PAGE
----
Traditional owners opposed to fracking in the Beetaloo Basin have condemned the Morrison government for handing tens of millions of dollars to gas companies while Indigenous communities lack basic housing and health infrastructure.
一种 Senate inquiry on Monday heard from a series of traditional owners in the Northern Territory about plans to open up the Beetaloo Basin to gas exploration and fracking.
The plan is part of the so-called “gas-led recovery” for stimulating economic growth following the pandemic and the federal government has already handed $21m in grants to Empire Energy, a firm with some links to the Liberal party, for exploratory drilling.
Two other companies with exploration permits, Falcon Oil and Gas and Sweetpea Petroleum, share links with tax secrecy jurisdictions, a previous hearing of the Senate inquiry has heard.
Traditional owners from Borroloola and Minyerri told the inquiry they feared fracking would poison their water and destroy the land. The traditional owners criticised a poor consultation and consent process, saying they had been given no information about the plans or told of any risks posed to the land by the fracking process.
Joni Wilson, a Yanyuwa and Garrwa woman, said fracking would destroy the water and land upon which traditional owners in Borroloola depended.
She said no permission had been given for fracking on their land.
“No one has come to us and asked us ‘hey here’s the paper, we want to do this on your land’. No one has done this,“ 她说.
“And if they did do it to our grandparents or my great, great grandparents, they didn’t know what the bloody hell they were signing. They didn’t understand, if someone in plain English would say ‘hey here’s a piece of paper to frack to destroy your country’, I don’t think my grandparents would have done anything.”
Johnny Wilson, speaking for the Nurrdalinji Native Title Aboriginal Corporation, said it was “very disturbing” that the government was handing so much money to oil and gas companies while local communities struggled to obtain even basic infrastructure.
“I still live in a tin shack. My floor is bare ground. Where do I get money for my housing and stuff that I need to put on our land?“ 他说.
“Just like the other traditional owners on country we are struggling to even get the basic maintenance for our land, for our community, and yet the government is willing to pour so much money into destroying our country.”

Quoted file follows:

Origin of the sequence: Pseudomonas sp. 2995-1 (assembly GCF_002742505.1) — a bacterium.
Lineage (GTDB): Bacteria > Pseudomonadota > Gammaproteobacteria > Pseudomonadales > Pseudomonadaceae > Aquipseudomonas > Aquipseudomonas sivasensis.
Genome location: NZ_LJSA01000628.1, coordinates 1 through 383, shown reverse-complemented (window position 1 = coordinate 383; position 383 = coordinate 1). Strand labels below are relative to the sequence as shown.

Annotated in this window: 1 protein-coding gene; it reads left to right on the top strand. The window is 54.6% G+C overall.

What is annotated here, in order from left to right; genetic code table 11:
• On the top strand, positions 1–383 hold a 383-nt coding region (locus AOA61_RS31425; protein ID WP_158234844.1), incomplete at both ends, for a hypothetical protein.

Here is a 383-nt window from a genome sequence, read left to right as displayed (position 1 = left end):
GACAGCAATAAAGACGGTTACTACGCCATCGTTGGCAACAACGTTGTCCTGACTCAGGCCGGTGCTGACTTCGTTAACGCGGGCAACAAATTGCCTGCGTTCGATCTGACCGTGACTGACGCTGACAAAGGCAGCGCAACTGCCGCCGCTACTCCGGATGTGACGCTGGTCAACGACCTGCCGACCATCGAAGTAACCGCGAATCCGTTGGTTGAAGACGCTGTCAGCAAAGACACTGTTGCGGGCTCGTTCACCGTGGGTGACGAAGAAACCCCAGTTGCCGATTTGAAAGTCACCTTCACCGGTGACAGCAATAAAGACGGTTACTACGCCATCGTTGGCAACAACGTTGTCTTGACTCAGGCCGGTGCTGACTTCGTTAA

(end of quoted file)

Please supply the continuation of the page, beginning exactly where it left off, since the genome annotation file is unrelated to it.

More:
Asman Rory, a Gudanji Garawa man, criticised the consent process and said traditional owners were not given proper information about the risks of fracking.
“All they were talking about is royalty, royalty, royalty. They were tricking my people into coming to a meeting knowing they are going to get some better money and then presenting everyone with this exploration,“ 他说.
“Almost like blackmailing people to sign something just to get this bit of money, it’s been done wrongly for a very long time. I’m sick of seeing this stuff happen.
Aunty May August, an Alawa woman, said traditional owners in Minyerri were united in their opposition to fracking.
“Fracking is going to drill around our country, it’s going to poison all the water, it’s going to wreck fishing,“ 她说.
She said she had been trying to speak with Origin Energy about its plans for the area for more than two years. Invitations for executives to come to her country and meet with traditional owners were ignored, 她说.
“We went there for two years, 三, they never came down to tell us what’s happening,“ 她说.
Greens senator Sarah Hanson Young, who is chairing the inquiry, 说: “You invited Origin Energy onto your country to speak to you and they have not done that? They never showed up?”
August responded: “They never showed up.”
The Northern Land Council said it was not consulted over the new grant program to accelerate fracking in the Beetaloo Basin. The council said it wanted to see all recommendations from Justice Rachel Pepper’s inquiry into fracking implemented.
But it warned against assuming that all traditional owners were opposed to fracking.
The inquiry continues on Monday.